We began this series by looking at John’s overall purpose of revelation. By reading the Gospel of John, and considering the character of Jesus within, we can know God. Over the next three weeks, we will look at the Farewell Discourse in chapters 14-17 to see what John’s Jesus has to say about what it means to be church. Specifically, we will consider John’s understanding of love, friendship, and oneness. This week, love.
Love, like the Gospel of John, can seem abstract. It’s a deep well of emotions in which we swim and, at times, feel as though we might drown. There is responsibility and duty and desire. Precise definition slips away like the feelings of a sixth-grader at summer camp.
Though hard to define, love is where we live. We look for it in all the wrong places. We hunger for it. It’s thicker than water and it’s a burning thing. It has something to do with cats and muskrats. Love will humble us, shake us, and turn us around. It will conquer all and it will tear us apart. Whatever love is, it is lived on the ground, between the gravel and the limbs.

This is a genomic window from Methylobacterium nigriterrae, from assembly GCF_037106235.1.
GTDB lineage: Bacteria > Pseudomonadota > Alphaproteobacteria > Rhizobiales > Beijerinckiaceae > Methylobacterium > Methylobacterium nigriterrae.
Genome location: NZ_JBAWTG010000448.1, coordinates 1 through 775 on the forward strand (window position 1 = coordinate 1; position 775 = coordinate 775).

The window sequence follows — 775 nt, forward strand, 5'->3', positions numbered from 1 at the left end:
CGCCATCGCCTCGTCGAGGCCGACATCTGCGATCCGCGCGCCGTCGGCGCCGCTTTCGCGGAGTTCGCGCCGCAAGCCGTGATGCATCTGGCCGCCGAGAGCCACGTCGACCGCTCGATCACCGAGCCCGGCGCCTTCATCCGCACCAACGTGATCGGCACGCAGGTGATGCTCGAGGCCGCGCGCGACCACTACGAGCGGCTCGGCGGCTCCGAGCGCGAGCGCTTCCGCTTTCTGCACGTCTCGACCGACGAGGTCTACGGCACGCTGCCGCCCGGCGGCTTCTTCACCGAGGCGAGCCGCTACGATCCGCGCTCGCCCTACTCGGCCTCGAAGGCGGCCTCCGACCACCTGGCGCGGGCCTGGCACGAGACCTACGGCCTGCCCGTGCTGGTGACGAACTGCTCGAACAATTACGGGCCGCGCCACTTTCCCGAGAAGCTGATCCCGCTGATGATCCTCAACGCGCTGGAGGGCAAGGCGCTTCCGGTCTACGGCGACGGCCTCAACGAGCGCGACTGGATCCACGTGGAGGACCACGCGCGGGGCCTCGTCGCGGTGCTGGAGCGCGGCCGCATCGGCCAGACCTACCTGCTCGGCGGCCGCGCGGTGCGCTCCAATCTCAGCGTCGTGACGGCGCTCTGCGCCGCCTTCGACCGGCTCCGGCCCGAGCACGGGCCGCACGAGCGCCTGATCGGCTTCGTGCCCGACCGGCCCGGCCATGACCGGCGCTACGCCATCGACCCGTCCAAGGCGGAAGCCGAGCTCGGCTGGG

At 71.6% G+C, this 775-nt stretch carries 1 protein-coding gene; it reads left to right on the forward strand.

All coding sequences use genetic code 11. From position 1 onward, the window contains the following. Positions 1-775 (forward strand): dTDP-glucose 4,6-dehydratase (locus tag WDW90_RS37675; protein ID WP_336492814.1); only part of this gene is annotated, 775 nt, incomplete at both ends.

This problem of definition is not new. One might say that it is the central subject of the New Testament, of the whole Bible, perhaps even the primary task of humanity: to know what love is.
Please join us Sunday, 11am at the Kessler, as we discuss John’s proposal for the meaning of love and what that has to do with being a church.
Grace and Peace,